What is Margin Debt?
Margin debt is debt obtained from buying on margin.
How Does Margin Debt Work?
Buying on margin refers to borrowing from a brokerage firm (through a margin account) to make an investment.
Let's assume you want to buy 1,000 shares of Company XYZ for $5 per share but don't have the $5,000 necessary to do so -- you only have $2,500. If you buy the shares on margin, you essentially borrow the other half of the money from the brokerage firm and collateralize the loan with the Company XYZ shares. This original loan amount as a percentage of the investment amount is called the initial margin. It is margin debt.
If the value of the Company XYZ shares drops past a certain point, say 25% of the original $5,000 value (or $1.25 per share; this point is called the maintenance margin), the brokerage firm may make a margin call, meaning that within a few days you must deposit more cash or sell some of the shares to offset all or part of the difference between the actual stock price and the maintenance margin. The broker does this because it has lent you $2,500 and wants to mitigate the risk of you defaulting on the loan. Federal Reserve regulations and the broker's internal policies determine the initial margin and maintenance minimum percentages.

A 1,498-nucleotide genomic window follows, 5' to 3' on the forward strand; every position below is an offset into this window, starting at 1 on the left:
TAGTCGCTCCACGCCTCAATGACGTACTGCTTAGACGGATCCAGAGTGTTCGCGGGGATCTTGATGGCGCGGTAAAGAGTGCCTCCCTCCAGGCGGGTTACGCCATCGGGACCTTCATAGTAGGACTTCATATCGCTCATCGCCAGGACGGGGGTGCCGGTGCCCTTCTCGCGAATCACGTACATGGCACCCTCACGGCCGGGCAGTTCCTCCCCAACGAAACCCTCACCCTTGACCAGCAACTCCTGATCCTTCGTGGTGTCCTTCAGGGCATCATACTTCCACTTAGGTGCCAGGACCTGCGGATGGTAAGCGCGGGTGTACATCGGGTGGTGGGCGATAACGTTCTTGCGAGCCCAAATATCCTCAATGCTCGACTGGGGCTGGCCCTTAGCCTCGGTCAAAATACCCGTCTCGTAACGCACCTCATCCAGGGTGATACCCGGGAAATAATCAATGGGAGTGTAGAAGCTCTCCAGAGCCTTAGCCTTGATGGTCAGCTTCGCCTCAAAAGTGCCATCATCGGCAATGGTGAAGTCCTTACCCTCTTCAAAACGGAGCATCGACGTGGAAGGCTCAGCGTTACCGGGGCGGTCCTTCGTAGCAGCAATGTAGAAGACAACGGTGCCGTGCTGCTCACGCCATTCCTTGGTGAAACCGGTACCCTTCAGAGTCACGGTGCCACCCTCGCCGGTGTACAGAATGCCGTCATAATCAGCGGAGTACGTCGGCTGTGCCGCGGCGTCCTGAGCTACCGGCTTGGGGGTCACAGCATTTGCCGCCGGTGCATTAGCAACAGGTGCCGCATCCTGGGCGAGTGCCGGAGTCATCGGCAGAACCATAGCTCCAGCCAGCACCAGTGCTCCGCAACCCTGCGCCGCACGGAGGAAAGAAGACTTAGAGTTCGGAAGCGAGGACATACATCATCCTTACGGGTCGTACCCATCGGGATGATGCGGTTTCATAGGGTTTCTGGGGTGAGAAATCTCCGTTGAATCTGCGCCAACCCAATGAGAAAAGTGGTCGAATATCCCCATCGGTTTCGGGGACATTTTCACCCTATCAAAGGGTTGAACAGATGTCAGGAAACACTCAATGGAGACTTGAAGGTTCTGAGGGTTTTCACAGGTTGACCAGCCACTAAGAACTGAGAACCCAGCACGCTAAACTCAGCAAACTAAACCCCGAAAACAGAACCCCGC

Getting a margin call means that not only do you have to pay back the original $2,500 of debt eventually, but you have to pay the margin call. However, if the stock rises from $5 to, say, $15, you've just made $10,000 without investing all of your own money.
Why Does Margin Debt Matter?
Margin debt allows investors to make investments with their brokers' money. But they can also add to your losses, and in some cases, a brokerage firm can sell your securities without notification or even sue if you do not fulfill a margin call. For these reasons, margin debt is generally for more sophisticated investors who understand and can handle the risks involved.